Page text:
“Whatever Average Is”: Understanding African American Mothers’ Perceptions of Infant Weight, Growth, and Health
By Thompson A, Adair L, Bentley M
Biomedical researchers have raised concerns that mothers’ inability to recognize infant and toddler overweight poses a barrier to stemming increasing rates of overweight and obesity, particularly among low-income or minority mothers. Little anthropological research has examined the sociocultural, economic, or structural factors shaping maternal perceptions of infant and toddler size or addressed biomedical depictions of maternal misperception as a “sociocultural problem.” We use qualitative and quantitative data from 237 low-income, African American mothers to explore how they define “normal” infant growth and infant overweight. Our quantitative results document that mothers’ perceptions of infant size change with infant age, are sensitive to the size of other infants in the community, and are associated with concerns over health and appetite. Qualitative analysis documents that mothers are concerned with their children’s weight status and assess size in relation to their infants’ cues, local and societal norms of appropriate size, interactions with biomedicine, and concerns about infant health and sufficiency. These findings suggest that mothers use multiple models to interpret and respond to child weight. An anthropological focus on the complex social and structural factors shaping what is considered “normal” and “abnormal” infant weight is critical for shaping appropriate and successful interventions.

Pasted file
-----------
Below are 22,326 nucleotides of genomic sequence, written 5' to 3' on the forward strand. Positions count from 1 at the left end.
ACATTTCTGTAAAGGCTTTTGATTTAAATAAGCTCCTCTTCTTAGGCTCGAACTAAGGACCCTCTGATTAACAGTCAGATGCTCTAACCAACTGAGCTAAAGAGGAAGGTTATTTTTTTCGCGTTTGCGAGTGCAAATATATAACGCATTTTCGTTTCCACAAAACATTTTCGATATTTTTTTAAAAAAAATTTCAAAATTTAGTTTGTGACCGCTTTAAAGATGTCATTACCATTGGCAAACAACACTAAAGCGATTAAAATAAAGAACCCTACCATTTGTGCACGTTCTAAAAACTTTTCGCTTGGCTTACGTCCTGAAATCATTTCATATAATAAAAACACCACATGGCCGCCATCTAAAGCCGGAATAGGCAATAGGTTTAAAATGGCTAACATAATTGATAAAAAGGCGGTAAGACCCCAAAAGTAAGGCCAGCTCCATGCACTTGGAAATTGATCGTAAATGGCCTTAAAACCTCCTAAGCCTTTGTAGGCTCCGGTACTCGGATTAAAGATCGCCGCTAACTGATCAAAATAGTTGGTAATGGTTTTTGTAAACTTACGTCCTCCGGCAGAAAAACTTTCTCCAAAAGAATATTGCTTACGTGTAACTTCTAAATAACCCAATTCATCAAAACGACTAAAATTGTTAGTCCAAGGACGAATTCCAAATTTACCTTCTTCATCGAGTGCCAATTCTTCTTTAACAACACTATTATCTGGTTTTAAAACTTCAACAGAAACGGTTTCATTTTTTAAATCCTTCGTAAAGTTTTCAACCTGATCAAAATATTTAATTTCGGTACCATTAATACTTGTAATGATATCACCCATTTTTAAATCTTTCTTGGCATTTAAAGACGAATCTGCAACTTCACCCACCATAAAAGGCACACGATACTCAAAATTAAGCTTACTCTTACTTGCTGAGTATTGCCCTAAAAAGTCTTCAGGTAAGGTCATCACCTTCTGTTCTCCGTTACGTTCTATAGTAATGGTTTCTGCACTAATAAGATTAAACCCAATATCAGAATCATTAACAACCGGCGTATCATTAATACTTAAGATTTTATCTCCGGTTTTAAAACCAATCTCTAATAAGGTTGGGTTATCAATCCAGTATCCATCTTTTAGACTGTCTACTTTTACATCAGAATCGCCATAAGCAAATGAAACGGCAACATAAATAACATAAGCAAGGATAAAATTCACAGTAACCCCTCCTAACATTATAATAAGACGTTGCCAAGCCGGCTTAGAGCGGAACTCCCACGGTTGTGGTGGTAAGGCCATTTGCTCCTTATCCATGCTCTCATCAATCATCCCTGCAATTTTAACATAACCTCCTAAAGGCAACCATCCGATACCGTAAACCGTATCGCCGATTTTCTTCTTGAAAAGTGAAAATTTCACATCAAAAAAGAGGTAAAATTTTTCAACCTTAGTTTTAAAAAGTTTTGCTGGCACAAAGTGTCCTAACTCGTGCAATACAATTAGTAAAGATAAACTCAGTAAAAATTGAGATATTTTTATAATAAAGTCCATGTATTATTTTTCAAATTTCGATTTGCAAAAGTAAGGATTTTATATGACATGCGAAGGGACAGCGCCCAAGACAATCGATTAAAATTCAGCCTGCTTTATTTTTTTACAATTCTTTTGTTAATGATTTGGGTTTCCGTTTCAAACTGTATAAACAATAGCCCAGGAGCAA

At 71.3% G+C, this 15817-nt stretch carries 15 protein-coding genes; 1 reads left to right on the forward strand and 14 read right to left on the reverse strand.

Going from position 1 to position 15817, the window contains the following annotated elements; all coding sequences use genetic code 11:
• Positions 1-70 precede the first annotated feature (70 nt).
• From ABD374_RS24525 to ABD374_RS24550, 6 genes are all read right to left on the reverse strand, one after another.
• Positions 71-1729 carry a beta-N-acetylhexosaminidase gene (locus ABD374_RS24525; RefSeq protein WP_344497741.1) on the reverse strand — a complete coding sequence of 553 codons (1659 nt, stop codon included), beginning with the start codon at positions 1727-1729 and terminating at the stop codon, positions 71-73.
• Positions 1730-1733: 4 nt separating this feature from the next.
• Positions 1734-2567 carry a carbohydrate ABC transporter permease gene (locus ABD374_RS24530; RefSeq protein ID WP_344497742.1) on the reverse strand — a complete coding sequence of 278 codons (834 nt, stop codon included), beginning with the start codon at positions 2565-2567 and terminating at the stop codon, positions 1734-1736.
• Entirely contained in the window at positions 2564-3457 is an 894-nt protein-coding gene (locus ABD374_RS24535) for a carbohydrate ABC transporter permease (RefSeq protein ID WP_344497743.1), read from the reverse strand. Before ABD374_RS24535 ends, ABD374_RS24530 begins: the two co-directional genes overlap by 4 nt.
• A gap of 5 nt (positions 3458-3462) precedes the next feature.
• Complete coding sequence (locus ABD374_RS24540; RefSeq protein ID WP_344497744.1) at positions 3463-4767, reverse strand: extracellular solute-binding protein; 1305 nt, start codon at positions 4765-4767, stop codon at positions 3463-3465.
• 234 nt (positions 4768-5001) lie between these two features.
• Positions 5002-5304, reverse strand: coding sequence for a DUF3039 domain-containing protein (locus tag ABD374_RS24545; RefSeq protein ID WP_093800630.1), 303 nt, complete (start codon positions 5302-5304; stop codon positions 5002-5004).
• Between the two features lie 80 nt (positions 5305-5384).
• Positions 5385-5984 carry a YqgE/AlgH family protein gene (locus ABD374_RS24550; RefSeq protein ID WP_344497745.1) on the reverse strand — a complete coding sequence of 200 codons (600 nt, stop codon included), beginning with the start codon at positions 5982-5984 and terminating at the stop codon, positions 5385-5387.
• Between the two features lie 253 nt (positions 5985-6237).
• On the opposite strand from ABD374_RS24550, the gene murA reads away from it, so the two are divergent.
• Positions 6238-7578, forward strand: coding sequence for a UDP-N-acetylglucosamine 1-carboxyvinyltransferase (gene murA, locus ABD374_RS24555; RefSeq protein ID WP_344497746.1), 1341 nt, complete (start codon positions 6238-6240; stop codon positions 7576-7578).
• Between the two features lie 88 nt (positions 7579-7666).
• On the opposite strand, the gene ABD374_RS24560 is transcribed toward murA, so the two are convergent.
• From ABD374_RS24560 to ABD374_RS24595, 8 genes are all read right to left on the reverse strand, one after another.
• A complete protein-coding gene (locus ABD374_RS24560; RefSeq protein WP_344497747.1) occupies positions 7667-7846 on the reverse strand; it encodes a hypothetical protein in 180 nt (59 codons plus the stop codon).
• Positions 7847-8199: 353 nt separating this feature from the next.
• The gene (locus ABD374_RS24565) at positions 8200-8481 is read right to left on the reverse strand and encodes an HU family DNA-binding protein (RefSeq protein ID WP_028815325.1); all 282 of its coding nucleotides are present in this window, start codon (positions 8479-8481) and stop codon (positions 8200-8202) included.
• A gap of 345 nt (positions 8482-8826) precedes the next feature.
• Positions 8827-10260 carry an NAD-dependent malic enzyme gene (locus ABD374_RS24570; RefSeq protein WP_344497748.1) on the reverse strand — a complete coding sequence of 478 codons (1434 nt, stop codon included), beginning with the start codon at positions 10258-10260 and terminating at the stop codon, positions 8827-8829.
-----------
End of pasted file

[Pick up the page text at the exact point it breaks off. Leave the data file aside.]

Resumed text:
November 15, 2017
Thompson A, Adair L, Bentley M (2014) '“Whatever Average Is”: Understanding African American Mothers’ Perceptions of Infant Weight, Growth, and Health'. Current Anthropology: Vol. 55, Issue 3, pp. 348 - 355. Available online: http://www.jstor.org/stable/10.1086/676476?seq=1#page_scan_tab_contents